Pope Vigilius, after condemning certain books, removed his condemnation, afterward condemned them again and then retracted his condemnation, then condemned them again! Where is infallibility here?

Dueling was authorized by Pope Eugene III (1145-53). Later Pope Julius II (1503-13) and Pope Pius IV (1559-65) forbade it.

At one time in the eleventh century, there were three rival popes, all of which were disposed by the council convened by the Emperor Henry III. Later in the same century Clement III was opposed by Victor III and afterwards by Urban II. How could popes be infallible when they opposed each other?

What is known as the "great schism" came in 1378 and lasted for fifty years. Italians elected Urban VI and the French cardinals chose Clement VII. Popes cursed each other year after year, until a council disposed both and elected another!

Pope Sixtus V had a version of the Bible prepared which he declared to be authentic. Two years later Pope Clement VIII declared that it was full of errors and ordered another to be made!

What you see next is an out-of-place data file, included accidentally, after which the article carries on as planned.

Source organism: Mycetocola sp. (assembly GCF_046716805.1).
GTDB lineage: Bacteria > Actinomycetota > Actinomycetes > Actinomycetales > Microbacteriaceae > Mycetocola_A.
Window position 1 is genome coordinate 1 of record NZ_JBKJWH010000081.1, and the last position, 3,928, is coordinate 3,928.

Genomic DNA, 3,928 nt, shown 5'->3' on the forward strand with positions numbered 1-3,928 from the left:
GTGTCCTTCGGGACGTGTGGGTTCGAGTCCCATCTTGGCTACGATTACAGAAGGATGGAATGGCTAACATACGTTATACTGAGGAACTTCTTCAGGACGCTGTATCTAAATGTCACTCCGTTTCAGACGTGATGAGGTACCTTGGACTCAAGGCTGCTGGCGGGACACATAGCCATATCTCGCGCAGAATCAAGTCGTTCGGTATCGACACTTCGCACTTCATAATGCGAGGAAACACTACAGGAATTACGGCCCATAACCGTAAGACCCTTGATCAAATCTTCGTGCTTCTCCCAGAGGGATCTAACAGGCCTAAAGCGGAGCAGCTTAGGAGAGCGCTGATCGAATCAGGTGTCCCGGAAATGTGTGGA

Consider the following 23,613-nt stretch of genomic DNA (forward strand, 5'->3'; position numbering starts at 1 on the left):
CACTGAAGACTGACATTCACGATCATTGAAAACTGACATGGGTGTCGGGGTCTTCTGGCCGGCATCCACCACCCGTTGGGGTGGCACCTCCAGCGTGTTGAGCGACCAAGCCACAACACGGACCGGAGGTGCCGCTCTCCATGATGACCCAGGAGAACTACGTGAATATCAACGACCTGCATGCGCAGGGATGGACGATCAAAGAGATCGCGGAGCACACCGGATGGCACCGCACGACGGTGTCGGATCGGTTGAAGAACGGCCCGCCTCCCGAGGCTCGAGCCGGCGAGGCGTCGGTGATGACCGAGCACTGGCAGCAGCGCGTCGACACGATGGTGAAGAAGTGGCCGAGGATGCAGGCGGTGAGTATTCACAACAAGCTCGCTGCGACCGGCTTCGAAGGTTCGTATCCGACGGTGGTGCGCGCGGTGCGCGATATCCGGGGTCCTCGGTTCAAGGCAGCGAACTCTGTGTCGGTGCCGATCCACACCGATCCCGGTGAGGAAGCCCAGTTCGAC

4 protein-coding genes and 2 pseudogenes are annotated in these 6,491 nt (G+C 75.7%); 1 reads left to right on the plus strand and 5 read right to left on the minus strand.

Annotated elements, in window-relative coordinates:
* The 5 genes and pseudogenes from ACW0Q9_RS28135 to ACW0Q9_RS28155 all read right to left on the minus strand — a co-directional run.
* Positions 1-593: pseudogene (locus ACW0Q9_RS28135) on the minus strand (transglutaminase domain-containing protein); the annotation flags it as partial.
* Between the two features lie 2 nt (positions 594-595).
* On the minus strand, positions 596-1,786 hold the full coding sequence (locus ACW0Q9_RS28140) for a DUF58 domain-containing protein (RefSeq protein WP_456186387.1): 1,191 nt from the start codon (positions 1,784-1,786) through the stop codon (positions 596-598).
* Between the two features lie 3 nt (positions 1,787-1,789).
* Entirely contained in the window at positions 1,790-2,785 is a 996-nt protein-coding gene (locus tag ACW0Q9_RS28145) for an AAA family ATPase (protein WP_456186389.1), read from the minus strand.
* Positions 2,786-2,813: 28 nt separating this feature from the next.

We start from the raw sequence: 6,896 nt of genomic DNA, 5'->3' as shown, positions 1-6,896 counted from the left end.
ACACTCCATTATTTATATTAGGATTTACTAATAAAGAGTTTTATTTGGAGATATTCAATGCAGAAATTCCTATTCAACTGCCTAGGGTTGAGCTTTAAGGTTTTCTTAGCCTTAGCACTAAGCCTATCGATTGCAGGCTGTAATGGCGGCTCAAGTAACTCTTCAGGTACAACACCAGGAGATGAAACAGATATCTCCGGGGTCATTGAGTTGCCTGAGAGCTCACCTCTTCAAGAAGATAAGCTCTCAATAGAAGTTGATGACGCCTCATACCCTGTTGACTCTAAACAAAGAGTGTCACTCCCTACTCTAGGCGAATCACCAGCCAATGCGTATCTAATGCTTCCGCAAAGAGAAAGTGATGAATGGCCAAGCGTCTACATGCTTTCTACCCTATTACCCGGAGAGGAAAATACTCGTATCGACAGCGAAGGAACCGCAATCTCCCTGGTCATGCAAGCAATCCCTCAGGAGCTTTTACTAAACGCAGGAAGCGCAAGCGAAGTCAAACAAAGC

Pope Gregory I repudiated the title of "Universal Bishop" as being "profane, superstitious, haughty, and invented by the first apostate." Yet, through the centuries, other popes have claimed this title.

Pope Hadrian II (867-872) declared civil marriages to be valid, but Pope Pius VII (1800-23) condemned them as invalid.

Pope Eugene IV (1431-47) condemned Joan of Arc to be burned alive as a witch. Later, another pope, Benedict IV, in 1919, declared her to be a "saint."

When we consider the hundreds of times and ways that popes have contradicted each other over the centuries, we can understand how the idea of papal infallibility is difficult for many people to accept. While it is true that most papal statements are not made within the narrow limits of the 1870 "ex cathedra" definition, yet if popes have erred in so many other ways, how can we believe they are guaranteed a divine infallibility for a few moments if and when they should indeed decide to speak ex cathedra?